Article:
# Operation of a simple transistor capacitance multiplier

According to the text, due to the Zener diode, Q1 is supplied with a constant base voltage.

Any change in the output voltage is sensed at at the emitter of Q1 which brings a change in the forward bias of the transistor. Thus the transistor changes its resistance at the CE junction and compensates for the voltage change at output or input.

Here the transistor is acting as a variable resistor. The total current passes through the transistor hence it is also called a pass transistor.

Q1. What difference would it make if I replace this Zener diode with a capacitor and how would this circuit behave with a 1 Vp-p ripple superimposed on 5V DC input signal?

I have multiple queries regarding capacitance multipliers. I will take them successively.

Source article

Refer to figures 4.34, 4.35, and 4.36.

• I don't see any zener diode. Commented Apr 17, 2021 at 6:05
• That is a terrible source article. It contains many errors. For example, using a shunt regulator with no source impedance. Commented Apr 17, 2021 at 13:45
• You already have the circuit entered into a simulator -- what did it tell you? Hint: run the simulation longer than a few cycles of the AC source. In general, you should run a simulation for at least 3x the longest time constant in the circuit. In this case, the time constant of R1-C1 is 100 ms, so you should run the simulation for at least 300-500 ms to get a better feel for the overall behavior of the circuit. Commented Apr 17, 2021 at 14:12

The capacitance multiplication effect is related to how the capacitor discharges. Consider the following two circuits:

simulate this circuit – Schematic created using CircuitLab

When SW1 opens, C1 discharges through D1 and R1, with an initial current of $$\\frac{10 V - 0.65 V}{100 \Omega} = 93.5 mA\$$. This current discharges C1 within a certain amount of time, roughly half a second.

With the second circuit, when SW2 opens, the voltage across R2 and the current through it are the same as R1. However, because the transistor has gain — let's say that the β is 99 — 99% of that current comes from the collector, and only 1% comes from the base. Since the current flowing out of C2 is only $$\\frac{1}{100}\$$ the current flowing out of C1, it takes 100 times as long to discharge, on the order of 50 seconds. From the point of view of R2, it seems to be connected to a capacitor that is 100× the actual value.

All of this assumes that the collector of Q1 always has a higher voltage than its base. If the collector voltage drops too low because of excessive input ripple, then C2 will also dicharge through the base-collector junction, ruining the "capacitance multiplication" effect.

• @Dave..Its means maximum gain the better..If gain is less then, collector current decreases and current flowing via BE junction increases to reduce cap multiplication effect. A couple of queries..... 1.If a resistor in parallel (voltage divider bias) with C is used, cause base voltage Vb to reduce further. If Vb reduced but still lower than Vc (collector voltage), what effect does adding this resistor plays in the circuit. It strengthens multiplication effect.?? If yes then how? (Assuming Vb is sufficient to maintain 0.6 V drop across BE junction) Commented Apr 20, 2021 at 17:11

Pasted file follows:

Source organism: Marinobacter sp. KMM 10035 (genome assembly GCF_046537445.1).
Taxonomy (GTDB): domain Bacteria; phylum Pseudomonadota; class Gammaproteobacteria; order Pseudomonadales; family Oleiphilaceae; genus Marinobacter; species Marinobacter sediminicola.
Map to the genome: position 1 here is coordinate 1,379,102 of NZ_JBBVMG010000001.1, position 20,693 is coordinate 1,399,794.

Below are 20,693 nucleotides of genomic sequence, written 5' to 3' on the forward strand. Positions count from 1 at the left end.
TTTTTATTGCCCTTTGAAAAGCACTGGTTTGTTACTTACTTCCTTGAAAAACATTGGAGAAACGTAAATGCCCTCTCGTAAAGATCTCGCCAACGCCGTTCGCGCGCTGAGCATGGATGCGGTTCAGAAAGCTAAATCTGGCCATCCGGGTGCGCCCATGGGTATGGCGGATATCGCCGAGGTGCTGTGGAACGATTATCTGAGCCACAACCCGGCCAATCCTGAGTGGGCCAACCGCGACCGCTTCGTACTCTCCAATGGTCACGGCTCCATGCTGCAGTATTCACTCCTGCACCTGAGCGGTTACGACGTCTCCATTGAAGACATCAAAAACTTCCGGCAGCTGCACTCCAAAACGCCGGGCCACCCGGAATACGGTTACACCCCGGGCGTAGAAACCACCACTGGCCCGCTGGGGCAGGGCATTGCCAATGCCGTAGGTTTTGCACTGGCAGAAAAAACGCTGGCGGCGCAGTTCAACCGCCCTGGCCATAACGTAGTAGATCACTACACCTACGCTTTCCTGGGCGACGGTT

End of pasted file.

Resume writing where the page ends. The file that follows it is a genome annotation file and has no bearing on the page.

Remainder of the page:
• contd....2.If Vb > Vc transistor is said to be saturated (fully ON). The collector current is high which is good for capacitance multiplication “but C2 will also discharge through the base-collector junction, ruining the "capacitance multiplication" effect.”?? 3. If gain goes down the current coming out of the base increases, thus reducing cap multiplication effect, mathematically, the effective value of cap = CXβ. How to derive this expression. Can I begin with normal KVL/KCL? Commented Apr 20, 2021 at 17:12
• I'm not sure where you're going with this. But another way to look at it is that from the point of view of the capacitor, the transistor multiplies the value of the load resistor. So you can easily calculate the effect of putting another resistor in parallel with that. You can use KVL/KCL only if you use the correct model for the transistor and keep in mind tie model's limitations and assumptions. Commented Apr 20, 2021 at 21:24

That is well known circuit in literature.

It has a limitation though:

The BJT Q1 is able to multiply the capacitance of C1 up to the cut-off frequency of Q1 itself.

Beyond the cut-off frequency of Q1, the transistor effect vanishes, and C1 won't be multiplied anymore.

The capacitance multiplier is a pretty rubbish name. It's just a buffered filter. The RC section you see is just a single pole low pass filter. Higher frequencies are filtered out. Assuming the load is large enough (Here the transistor acts as a buffer, but a 10ohm load is probably too small), the RC section will highly attenuate the output voltage. Of course as Enrico said, as the frequency increases, the transistor's ability to buffer decreases. After that you're on your own.

I have simulated the circuit with some other values:

R1=3.8k, R2=0.1k, C=1µF.

Result: First order lowpass with a gain below unity (app 0.8) and a 3db-cut-off which is app. at wc=1/CR1. No multiplication effect.

• How did you measure "multiplication effect", which is related to load ripple, not supply ripple? Commented Apr 18, 2021 at 17:46